Employee Relations 03/29/2013
AB 218 (Dickinson) – Oppose
As introduced on February 4, 2013
Assembly Bill 218, by Assembly Member Roger Dickinson, would
prohibit a state or local agency (defined in the bill as a
county, city, city and county, including a charter city or
county, or any special district) from inquiring about a job
applicant’s criminal history on an initial employment
application. The bill would exempt law enforcement positions from
Counties will recall that Assembly Member Dickinson carried a substantially similar bill in the 2011-2012 legislative session, AB 1831. That bill, which was held in the Senate Governance and Finance Committee and only applied to cities and counties. Like AB 1831, CSAC opposes AB 218 because it would remove a county’s discretion to design an employment policy that works locally.
AB 218 will be heard on April 2 in the Assembly Judiciary Committee.
SB 407 (Hill) – Watch
As introduced on February 20, 2013
Senate Bill 407, by Senator Jerry Hill, would expand to a local agency deputy chief executive officer or assistant chief executive officer existing law prohibiting an employment contract for a local agency executive from providing an automatic increase of a cost-of-living adjustment. SB 407 specifies that the addition of these provisions upon automatic renewal of a contract is not intended to require renegotiation of the terms of the contract unless both parties to the contract agree to renegotiate the terms of the contract.
SB 407 will be heard in the Senate Governance and Finance Committee on April 3.
AB 151 (Olsen) – Support
As introduced on January 18, 2013
Assembly Bill 151, by Assembly Member Kristin Olsen, would provide county boards of supervisors with the authority to reduce or waive building inspection or permit fees for ADA-type modifications to homes owned by veterans with service-related disabilities. CSAC supports AB 151 as it would allow counties to further accommodate disabled veteran residents
AB 151 will be heard in the Assembly Veterans Affairs Committee on April 3.
AB 246 (Bradford) – Watch
As introduced on February 6, 2013
Assembly Bill 246, by Assembly Member Steven Bradford, would permit meetings between local agencies and the Governor to be exempted from Brown Act requirements under certain conditions.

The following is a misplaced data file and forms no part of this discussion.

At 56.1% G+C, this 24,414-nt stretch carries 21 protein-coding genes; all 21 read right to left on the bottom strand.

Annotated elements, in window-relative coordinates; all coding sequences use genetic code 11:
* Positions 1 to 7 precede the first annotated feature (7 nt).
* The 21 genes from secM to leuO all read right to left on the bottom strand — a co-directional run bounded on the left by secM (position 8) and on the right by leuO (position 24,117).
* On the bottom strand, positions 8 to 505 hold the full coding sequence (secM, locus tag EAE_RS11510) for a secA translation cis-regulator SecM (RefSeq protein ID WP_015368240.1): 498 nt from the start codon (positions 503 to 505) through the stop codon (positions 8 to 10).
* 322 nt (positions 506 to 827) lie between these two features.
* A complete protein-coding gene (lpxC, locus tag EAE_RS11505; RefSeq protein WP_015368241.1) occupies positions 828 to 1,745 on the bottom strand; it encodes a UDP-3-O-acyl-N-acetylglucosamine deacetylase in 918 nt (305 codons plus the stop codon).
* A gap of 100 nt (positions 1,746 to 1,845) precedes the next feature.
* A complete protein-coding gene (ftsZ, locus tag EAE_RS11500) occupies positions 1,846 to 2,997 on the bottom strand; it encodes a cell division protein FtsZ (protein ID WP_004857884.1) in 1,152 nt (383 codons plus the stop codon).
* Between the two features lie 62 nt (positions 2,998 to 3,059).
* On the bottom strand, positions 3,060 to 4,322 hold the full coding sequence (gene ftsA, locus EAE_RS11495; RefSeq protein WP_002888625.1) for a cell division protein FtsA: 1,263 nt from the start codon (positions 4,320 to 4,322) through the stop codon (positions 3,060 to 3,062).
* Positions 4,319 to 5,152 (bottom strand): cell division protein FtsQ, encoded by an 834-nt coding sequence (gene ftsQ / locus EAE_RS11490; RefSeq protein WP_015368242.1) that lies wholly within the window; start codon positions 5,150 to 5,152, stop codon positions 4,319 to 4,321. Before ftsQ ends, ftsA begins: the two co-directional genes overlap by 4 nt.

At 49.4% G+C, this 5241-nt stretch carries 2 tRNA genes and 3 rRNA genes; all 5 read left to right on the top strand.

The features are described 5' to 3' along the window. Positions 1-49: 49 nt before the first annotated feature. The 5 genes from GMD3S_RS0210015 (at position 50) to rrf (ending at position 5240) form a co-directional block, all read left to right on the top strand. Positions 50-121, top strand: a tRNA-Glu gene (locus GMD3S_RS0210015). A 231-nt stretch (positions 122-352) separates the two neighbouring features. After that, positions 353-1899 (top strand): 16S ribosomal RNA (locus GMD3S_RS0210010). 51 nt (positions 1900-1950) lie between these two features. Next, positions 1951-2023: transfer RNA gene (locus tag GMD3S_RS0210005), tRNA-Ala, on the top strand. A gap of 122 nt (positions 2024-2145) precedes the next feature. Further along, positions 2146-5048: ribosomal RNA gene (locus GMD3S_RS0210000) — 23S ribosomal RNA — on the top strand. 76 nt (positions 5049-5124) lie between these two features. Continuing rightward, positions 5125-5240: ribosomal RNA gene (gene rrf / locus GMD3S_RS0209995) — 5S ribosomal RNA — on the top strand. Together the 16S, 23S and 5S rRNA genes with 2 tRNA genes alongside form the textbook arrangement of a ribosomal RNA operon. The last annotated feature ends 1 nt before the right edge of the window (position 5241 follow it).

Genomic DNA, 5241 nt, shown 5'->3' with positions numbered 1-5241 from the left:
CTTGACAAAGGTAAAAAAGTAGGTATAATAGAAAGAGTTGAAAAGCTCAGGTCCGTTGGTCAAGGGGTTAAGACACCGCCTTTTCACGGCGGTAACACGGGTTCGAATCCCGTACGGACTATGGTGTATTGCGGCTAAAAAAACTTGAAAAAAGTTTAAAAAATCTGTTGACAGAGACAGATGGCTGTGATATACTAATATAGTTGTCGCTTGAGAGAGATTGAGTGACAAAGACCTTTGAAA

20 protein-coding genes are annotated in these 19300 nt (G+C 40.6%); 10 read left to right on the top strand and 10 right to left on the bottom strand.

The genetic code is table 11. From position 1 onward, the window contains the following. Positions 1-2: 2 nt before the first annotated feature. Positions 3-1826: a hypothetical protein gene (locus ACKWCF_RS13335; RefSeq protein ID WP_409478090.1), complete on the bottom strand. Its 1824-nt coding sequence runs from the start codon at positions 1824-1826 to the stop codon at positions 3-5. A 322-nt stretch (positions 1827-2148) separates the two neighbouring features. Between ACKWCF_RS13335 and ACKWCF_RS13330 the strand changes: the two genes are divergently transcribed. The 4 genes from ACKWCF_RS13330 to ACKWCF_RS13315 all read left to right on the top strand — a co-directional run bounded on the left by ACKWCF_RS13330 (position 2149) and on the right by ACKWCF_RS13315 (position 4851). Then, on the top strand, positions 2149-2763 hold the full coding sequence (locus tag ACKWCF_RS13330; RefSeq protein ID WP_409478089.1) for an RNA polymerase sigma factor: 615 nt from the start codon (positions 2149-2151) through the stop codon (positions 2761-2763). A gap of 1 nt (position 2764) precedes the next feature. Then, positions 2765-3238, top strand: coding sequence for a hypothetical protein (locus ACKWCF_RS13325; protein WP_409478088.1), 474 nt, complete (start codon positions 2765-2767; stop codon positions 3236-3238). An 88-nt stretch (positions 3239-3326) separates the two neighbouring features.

Current law permits the legislative body of a local agency to hold closed sessions with the Attorney General, district attorney, agency counsel, sheriff, or chief of police, or their respective deputies, or a security consultant or a security operations manager, on matters posing a threat to the security of public buildings, a threat to the security of essential public services, or a threat to the public’s right of access to public services or public facilities. AB 246 would add the Governor to that list of officials and is sponsored by Los Angeles County.
AB 246 will be heard in the Assembly Local Government Committee on April 3.
AB 792 (Mullin) – Support
As introduced on February 21, 2013
Assembly Bill 792, by Assembly Member Kevin Mullin, would allow local agencies to continue holding public meetings as scheduled even when the agency is unable to post the meeting agenda to its website due to technological reasons.
Counties will remember that AB 1344 (Chapter No. 692, Statutes of 2011), amended the Brown Act to require that the legislative body of a local agency post the meeting agenda on its website at least 72 hours prior to the applicable regular or special public meeting. Since the passage of AB 1344, it has become clear that a solution is necessary to the problem that local agencies experience when they cannot post the agendas in the required time frame due to technical accessibility issues. AB 792 would amend current law to allow local government agencies to hold scheduled meetings despite losing their website posting capabilities as long as specific requirements are followed that ensure public access and transparency.
AB 792 will be heard in the Assembly Local Government Committee on April 2.
AB 398 (Fox) – Request for Comment
As Introduced on February 15, 2013
Assembly Bill 398, by Assembly Member Steve Fox, would add coroners and deputy coroners under the protection of the Public Safety Officers Procedural Bill of Rights Act (POBOR). POBOR contains procedures to be followed whenever any public safety officer is subject to investigation for alleged misconduct which may result in punitive action.
Under existing law, such protection under POBOR is afforded to peace officers, including all city police, deputy sheriffs, court marshals, district attorney investigators, California Highway Patrol, university police, state regulatory investigators, park rangers, housing authority police, community college and school district police, port and transportation officers, public utility security officers, and parole and state correctional officers. AB 398 would include coroners and deputy coroners within the definition of “peace officer” for purposes of POBOR.
AB 398 will be heard in the Assembly Public Safety Committee on April 2.